# Pull triangle mesh up to form an arc

Hello everyone,

I made an arc from a triangle mesh. Every edge of the triangle mesh has a specific length (48, 50, 52, 54 or 56). However, I also want to make a simulation of how the arc is constructed (in reality). First the mesh lays flat on the ground and has triangles with the same length of 48. Then, it has to be pulled up (with ropes for example). So some lengths will expand (to 50, 52, 54 or 56) and others will stay the same (48). Is it possible to simulate this? Kangaroo can do this I think.

Thanks

Attachement:
PullArc.gh (48.1 KB)

Hi Robin - I had a quick look at your definition and don’t quite understand what your question is. You’ve already generated the mesh on the surface, now you want to know how it could be built in reality?

First up how many ropes are we talking about? One per node? Is there something to create the final shape eg formwork, or do you want to be able to lift/pull each piece into position using the ropes you mentioned? And how do the ‘real’ triangles grow from 48 on the ground to 52/54/56 in the air?

Hello Matthew - Yes, I know my starting flat triangle grid and the resulting arc mesh, but I want to simulate how to built it with the ropes.

I want to construct it with as little ropes as possible. A rope in every node will not be necessary I think. The mesh has to be pulled up as a whole, so not one piece separately. In reality every triangle edge is a telescoping tube, which go from 48 to 56. Except the triangle edges with a length of 48 are fixed and don’t change.

Unless your telescopic tubes are spring-loaded or something, you’ll need a lot of ropes! The transition of your mesh from flat to the desired surface is one where the mesh needs to grow radially outwards, so you’d need some kind of force in that direction (outwards for every tube).

Can you try to sketch what you think the endpoint would be? I can’t imagine a system of a few ropes being able to transform your flat mesh to the one you want. You’d be better off either with spring loaded tubes or maybe something like an inflatable bag beneath the mesh which when inflated would grow into the desired shape?

If you were to genuinely build this structure in real life I’d suggest having telescopic tubes which will lock when extended to the correct length (kinda like tent poles for large tents/gazebos). You’d then start in the middle and extend each one individually by hand. As the tubes lock into place the structure will slowly take shape. Not a fancy computational method but would be buildable like this! The last pavilion design I worked on was designed and fabricated using GH, but in the end the erection/installation was done the old fashioned by-hand way.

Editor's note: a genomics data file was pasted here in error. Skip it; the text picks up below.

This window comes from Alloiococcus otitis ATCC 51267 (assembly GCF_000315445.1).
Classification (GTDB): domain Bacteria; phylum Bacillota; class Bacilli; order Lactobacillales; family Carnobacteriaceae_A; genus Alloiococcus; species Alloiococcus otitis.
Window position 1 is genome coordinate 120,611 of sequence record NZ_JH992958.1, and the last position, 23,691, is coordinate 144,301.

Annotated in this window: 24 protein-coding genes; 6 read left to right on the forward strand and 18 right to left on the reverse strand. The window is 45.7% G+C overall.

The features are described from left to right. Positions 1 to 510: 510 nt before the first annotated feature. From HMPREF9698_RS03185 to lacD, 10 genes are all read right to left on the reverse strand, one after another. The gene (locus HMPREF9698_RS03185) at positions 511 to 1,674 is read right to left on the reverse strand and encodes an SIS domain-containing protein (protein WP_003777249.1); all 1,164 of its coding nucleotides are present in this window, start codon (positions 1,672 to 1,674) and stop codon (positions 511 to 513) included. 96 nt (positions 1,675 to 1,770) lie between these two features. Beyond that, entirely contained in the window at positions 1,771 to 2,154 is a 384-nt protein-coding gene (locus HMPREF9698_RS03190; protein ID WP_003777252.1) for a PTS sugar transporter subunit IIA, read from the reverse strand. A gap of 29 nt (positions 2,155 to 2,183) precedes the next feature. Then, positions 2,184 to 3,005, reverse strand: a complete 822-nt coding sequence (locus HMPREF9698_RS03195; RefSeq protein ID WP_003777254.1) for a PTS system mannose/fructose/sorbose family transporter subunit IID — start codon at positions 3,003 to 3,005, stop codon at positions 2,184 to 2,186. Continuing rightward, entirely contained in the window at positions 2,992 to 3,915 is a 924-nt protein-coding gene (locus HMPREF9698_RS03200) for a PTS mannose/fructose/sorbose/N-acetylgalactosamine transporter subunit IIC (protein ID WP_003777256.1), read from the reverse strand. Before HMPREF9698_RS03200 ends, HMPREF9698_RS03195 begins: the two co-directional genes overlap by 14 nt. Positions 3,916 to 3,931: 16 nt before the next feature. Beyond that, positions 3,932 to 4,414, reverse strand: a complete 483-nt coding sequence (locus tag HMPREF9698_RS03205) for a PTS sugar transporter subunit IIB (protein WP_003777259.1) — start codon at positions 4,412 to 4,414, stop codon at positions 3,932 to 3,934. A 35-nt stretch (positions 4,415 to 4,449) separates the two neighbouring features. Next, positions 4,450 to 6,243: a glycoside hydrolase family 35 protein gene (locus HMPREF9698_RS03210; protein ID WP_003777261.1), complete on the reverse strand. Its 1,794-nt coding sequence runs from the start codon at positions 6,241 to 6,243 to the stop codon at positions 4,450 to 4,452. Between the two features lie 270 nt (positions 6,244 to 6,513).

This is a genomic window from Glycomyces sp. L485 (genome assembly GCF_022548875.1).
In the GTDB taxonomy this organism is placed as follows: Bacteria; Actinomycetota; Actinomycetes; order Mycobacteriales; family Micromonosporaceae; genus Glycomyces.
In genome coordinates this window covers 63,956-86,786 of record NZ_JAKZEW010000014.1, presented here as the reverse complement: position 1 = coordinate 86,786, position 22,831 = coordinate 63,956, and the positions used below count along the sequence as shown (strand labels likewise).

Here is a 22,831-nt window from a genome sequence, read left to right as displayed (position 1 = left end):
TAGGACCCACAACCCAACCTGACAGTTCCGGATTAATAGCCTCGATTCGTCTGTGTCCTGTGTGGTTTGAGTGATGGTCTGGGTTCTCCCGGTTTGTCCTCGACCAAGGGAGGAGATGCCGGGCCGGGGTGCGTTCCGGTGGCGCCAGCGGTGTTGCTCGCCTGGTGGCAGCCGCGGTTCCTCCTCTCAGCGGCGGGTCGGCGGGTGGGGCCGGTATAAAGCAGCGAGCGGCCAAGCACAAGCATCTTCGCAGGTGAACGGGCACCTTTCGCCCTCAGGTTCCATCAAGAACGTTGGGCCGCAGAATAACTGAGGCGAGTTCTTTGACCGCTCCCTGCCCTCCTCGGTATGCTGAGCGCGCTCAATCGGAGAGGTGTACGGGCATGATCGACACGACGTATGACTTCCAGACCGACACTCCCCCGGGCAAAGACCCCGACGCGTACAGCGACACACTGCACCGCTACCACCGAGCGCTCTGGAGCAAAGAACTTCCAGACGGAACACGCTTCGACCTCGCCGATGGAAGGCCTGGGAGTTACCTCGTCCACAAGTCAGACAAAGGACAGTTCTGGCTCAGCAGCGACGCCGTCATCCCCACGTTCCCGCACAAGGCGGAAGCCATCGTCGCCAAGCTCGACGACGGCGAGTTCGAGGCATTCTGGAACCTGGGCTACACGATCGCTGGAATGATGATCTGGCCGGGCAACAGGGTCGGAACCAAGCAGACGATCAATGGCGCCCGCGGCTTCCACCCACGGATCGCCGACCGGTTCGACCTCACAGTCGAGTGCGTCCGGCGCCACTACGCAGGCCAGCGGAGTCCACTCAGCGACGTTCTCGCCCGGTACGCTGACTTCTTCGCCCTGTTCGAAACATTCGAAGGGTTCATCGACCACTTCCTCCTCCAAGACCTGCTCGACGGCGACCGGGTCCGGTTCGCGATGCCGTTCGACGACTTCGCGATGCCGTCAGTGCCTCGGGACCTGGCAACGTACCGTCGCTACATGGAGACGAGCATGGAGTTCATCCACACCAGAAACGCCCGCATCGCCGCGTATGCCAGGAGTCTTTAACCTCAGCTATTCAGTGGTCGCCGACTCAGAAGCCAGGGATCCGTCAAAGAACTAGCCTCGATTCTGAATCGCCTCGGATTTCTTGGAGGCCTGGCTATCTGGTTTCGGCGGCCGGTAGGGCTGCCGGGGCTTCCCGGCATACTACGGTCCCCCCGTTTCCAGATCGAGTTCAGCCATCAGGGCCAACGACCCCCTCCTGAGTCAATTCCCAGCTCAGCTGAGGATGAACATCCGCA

I was thinking of something like this:

It’s a telescoping tube which can ‘click’ to the 5 possible lengths (when pulled up with a rope). The tube can only extend in one direction. Indeed, it can also be done by hand with telescoping tubes used for tent poles. But the building time will be much longer, if you have to manually adjust every tube to the desired length. I want to have it built up as fast as possible.

Excuse me for barging in.
Is this project something new, only theoretical… or something already built somewhere else?

How can this structure be rigid?

At any time? Or is it locked later?
A triangle with a side that can extend is not rigid.

Also your nodes seems to give much freedom to the tubes, making your triangles becoming hexagons.
Does, each node, need to be “locked” after positioning?

It’s only theoretical, to see if it will work or not.
Because the tubes can only extend in one direction, it will lock automatically after it’s pulled up. The ‘stop’ will keep the tubes from sliding back.

What do you mean hexagons? Yes, every node has to be locked after positioning.

How can you prevent something like this from happening?

You can reduce the maximum angles the tubes can rotate. That can be improved.

My point about needing many ropes explained below:

How do you achieve a semicircular profile without a force pushing outwards in all directions? I think this could be achieved with one rope in the middle (like the first image) if all the tubes were spring-loaded as they would push outwards until the desired shape is met. Did you have another idea?

How about using hydraulic (or pneumatic) rams? These would push the top up and not require anything above it to pull it up.

Yeah, you’re right.

The tubes are actually a modular system and they are used to make other forms as well. That’s why there are 5 different lengths possible. If the tubes are spring loaded it will only work for this arc form but not for other forms. Another idea is to use rails (in combination with the ropes). These will push the 5 bottom points at each side inwards.

Yes, I thought about this too. Pushing it up from the ground will maybe be easier. But the principle is the same, you need some force to pull it up (ropes or hydraulic rams).